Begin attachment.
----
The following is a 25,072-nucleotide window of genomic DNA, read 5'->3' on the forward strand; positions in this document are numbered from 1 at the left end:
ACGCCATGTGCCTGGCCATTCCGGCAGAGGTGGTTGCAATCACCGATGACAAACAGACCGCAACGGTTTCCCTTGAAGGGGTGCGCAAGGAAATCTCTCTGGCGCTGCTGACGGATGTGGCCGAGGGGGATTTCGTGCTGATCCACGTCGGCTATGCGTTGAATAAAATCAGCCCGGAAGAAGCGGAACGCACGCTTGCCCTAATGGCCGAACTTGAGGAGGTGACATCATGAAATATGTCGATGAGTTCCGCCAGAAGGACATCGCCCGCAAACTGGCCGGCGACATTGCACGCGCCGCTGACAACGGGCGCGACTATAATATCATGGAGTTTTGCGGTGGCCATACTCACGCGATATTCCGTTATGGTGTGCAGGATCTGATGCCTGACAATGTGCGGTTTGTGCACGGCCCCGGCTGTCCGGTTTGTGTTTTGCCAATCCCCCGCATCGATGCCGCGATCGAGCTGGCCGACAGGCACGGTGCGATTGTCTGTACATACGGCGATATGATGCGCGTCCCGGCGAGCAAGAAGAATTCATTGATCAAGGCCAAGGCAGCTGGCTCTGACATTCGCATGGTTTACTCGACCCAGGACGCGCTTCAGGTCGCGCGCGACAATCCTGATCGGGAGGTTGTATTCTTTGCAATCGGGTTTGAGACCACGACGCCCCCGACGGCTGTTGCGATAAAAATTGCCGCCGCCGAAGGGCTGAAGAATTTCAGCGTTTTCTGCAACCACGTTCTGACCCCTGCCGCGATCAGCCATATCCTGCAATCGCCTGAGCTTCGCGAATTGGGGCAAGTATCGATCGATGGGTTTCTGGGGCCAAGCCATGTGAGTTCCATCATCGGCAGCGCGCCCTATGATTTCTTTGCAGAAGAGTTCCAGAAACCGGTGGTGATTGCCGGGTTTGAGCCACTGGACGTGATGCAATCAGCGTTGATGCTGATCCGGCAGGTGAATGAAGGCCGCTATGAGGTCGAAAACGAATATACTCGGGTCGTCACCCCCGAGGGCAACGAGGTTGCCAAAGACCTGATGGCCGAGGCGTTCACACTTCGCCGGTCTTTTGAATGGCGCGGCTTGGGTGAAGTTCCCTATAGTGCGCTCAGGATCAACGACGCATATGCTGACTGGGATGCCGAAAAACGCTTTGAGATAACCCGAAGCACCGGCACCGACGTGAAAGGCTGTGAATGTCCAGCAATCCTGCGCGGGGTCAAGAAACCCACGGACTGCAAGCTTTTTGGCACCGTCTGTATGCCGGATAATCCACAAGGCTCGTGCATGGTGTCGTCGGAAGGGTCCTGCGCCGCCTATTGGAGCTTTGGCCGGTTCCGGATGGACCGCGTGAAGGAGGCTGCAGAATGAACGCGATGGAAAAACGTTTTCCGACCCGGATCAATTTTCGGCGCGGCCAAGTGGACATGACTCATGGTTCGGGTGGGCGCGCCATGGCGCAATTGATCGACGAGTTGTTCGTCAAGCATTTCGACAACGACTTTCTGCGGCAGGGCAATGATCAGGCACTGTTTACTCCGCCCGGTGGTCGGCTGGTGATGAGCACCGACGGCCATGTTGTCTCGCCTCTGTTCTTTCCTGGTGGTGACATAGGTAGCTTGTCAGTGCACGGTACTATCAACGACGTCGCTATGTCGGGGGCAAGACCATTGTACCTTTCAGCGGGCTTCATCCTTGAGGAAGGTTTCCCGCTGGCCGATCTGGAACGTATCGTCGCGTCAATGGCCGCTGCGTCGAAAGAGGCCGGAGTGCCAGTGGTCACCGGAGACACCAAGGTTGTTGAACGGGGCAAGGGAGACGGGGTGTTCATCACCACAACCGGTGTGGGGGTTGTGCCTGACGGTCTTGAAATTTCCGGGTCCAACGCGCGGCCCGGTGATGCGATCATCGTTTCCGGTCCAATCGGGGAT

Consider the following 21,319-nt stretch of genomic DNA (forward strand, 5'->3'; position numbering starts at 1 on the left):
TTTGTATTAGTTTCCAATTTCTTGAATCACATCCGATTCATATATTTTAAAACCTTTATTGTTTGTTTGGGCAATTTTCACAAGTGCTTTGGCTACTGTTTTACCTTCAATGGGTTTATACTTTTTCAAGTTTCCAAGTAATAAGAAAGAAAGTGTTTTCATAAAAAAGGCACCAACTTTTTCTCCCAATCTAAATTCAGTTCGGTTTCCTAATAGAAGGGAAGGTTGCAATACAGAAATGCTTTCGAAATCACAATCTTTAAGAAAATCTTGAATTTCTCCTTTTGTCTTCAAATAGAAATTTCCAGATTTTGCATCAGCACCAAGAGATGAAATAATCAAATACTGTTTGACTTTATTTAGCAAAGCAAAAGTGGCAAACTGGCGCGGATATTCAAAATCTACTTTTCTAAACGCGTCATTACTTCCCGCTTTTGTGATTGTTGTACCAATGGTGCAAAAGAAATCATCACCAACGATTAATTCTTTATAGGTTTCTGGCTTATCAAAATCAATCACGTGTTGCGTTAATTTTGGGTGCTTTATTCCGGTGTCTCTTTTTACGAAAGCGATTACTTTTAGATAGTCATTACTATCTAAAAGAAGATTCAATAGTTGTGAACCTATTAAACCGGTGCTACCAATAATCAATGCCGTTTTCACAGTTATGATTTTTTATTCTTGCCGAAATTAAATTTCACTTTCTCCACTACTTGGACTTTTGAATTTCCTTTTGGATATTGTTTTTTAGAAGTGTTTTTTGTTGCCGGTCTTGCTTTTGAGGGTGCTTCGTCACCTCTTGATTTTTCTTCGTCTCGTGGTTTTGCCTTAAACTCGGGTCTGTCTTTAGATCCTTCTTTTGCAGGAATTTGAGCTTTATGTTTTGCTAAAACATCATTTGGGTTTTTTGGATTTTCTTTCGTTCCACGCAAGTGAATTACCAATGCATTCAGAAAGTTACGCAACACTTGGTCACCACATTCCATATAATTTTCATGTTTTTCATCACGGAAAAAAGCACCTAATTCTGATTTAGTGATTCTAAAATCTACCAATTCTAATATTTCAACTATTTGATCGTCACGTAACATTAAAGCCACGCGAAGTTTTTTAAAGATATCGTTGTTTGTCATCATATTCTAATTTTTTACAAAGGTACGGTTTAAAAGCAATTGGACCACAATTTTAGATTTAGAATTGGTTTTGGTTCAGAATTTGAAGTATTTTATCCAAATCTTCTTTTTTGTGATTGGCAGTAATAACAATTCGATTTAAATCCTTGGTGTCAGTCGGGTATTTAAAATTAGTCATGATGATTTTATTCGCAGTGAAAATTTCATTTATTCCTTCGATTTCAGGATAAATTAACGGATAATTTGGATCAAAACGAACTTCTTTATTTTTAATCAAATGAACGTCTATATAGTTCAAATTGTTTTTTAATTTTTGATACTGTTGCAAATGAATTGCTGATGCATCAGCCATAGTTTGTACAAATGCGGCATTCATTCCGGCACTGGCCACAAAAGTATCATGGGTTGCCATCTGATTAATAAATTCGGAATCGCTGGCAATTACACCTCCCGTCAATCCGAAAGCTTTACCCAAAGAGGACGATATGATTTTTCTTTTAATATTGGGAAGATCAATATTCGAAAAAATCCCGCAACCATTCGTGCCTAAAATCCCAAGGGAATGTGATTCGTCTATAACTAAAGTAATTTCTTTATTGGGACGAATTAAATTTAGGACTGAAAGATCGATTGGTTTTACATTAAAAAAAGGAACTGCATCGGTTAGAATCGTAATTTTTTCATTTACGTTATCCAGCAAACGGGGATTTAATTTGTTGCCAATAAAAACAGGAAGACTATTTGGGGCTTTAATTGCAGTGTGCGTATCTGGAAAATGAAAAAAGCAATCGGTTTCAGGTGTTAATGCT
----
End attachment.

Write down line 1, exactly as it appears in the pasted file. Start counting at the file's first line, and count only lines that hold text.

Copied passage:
The following is a 25,072-nucleotide window of genomic DNA, read 5'->3' on the forward strand; positions in this document are numbered from 1 at the left end: